I’m not a big fan of contemporary. But when I do read it, I like it to be a perfect balance of cheesy, and realistic, and I like it to cover topics that are real. It’s definitely hard to find contemporary novels that have that perfect balance, but it’s not impossible. I normally stumble upon some of my very favorite books just by accident. I am friends with the teen librarian at my local library, and whenever I come to her asking for recommendations, I leave with several great reads that I would otherwise have overlooked. The most recent being, Signs Point to Yes by Sandy Hall.
Signs Point to Yes is about 2 teens, Jane and Teo, although you get some 3rd person perspective from the 2 supporting characters, Margo and Ravi. Jane is babysitting for Teo’s mom over the summer, while Teo works at the pool. Her sister Margo is in town for the summer, and it is clear that although Margo and Jane are really close, their parents favor Margo over Jane most of the time. It gets a little bit more complicated though, because Jane and Teo used to be friends growing up, and Teo’s current best friend doesn’t like Jane. It’s not really a malicious hate, but more of a You-Annoy-Me-So-I’m-Going-To-Be-A-Jerk-All-The-Time thing. In all honesty, I loved Ravi and how he acted towards Jane. It was an amazing comedic relief. Not that the book even needs comedic relief. It’s a super light, easy read. I started and finished it in just a few hours.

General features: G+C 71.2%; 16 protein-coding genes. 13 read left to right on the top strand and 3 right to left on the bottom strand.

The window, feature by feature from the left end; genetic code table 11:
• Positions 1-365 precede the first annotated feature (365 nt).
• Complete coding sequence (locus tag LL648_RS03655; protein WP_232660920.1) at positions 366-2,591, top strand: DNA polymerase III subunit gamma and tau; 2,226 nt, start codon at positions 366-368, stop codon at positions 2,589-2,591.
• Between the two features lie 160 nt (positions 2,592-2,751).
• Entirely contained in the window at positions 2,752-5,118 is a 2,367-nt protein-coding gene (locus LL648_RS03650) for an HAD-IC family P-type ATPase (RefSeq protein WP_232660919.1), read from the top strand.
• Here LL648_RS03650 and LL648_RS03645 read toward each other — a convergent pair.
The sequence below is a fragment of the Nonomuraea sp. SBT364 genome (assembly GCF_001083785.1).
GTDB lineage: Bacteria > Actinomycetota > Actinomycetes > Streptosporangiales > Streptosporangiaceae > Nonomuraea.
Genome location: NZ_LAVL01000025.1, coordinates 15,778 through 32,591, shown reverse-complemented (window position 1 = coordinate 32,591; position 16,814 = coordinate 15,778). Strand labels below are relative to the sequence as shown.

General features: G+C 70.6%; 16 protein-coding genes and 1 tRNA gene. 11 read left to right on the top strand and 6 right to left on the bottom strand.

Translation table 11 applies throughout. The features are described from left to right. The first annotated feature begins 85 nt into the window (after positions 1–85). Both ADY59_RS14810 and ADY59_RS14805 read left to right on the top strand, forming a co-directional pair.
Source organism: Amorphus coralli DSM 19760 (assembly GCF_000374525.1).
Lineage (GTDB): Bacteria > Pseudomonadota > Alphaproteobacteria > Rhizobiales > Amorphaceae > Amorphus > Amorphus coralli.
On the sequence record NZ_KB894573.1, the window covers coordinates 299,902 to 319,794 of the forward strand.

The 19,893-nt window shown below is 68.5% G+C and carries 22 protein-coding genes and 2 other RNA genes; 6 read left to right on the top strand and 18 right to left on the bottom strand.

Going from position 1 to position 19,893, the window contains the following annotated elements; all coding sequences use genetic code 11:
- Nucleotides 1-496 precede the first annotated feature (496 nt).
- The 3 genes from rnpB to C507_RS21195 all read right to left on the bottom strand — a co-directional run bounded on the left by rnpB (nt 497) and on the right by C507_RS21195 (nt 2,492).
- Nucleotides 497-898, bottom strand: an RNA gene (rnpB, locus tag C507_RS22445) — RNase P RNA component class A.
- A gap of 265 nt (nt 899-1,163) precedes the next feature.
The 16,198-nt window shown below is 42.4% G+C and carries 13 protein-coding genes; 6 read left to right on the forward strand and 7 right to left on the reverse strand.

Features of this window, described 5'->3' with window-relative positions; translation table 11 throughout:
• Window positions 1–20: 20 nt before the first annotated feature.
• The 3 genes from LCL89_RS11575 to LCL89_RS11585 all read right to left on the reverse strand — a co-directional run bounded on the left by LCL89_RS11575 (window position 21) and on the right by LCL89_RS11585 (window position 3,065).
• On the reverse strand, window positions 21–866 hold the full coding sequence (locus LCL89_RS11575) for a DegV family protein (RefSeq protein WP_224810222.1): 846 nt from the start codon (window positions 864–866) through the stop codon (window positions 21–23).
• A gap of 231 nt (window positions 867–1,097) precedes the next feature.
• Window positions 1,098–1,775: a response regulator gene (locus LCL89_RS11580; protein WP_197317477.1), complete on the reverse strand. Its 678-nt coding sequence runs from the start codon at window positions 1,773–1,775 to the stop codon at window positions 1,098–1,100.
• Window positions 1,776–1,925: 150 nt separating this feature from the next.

So, Jane is struggling to figure out what she wants to do after high school. Her mom is determined for her to go to college, where she works. But Jane has other plans. She doesn’t want to go to college. And to be honest, who could blame her? College is scary! Her mom is pushing for her to get a job that she doesn’t want, so she takes a babysitting job with Teo’s family. Which brings us to Teo. He is doing some major soul-searching. He’s coping with his mom having a husband that isn’t his father, and sisters that are only half his blood. But when his best friend leaves for the summer on a whim, he finds himself talking to Jane about things that he never tells anyone. And then, in the typical, boy-and-girl-soul-search-together way, they fall for each other. It’s great.
I think what I liked the most about this book is that it is so dorky. The main character is so flawed. She’s awkward, obsessed with Doctor Who fanfiction, and consults her magic 8 ball for everything. When she talks to Teo she says a lot of weird, awkward things. I just love her. She reminds me of Cath from Fangirl in a way, but definitely not as extreme as Cath.
This book definitely lives up to it’s description on the front, which says “An adorkable new romance”. Adorkable is the perfect word for it. I wouldn’t describe it any other way. I recommend it to anybody who needs a light read. Especially if you’re getting out of a slump, or trying to recover from a book hangover (I just recovered from my post-Passenger hangover). I give this book a grade of A+ as far as contemporary goes. Thank you Sandy Hall for a great story, with realistic characters, and adorkable romance.
If you want to buy this book, click the title of the book in pink, where I’ve provided a link. I am an amazon affiliate, and every purchase you make using my link helps me out a little bit. Again, thank you so much for reading, and I will be back later in the week with another review or bookish post!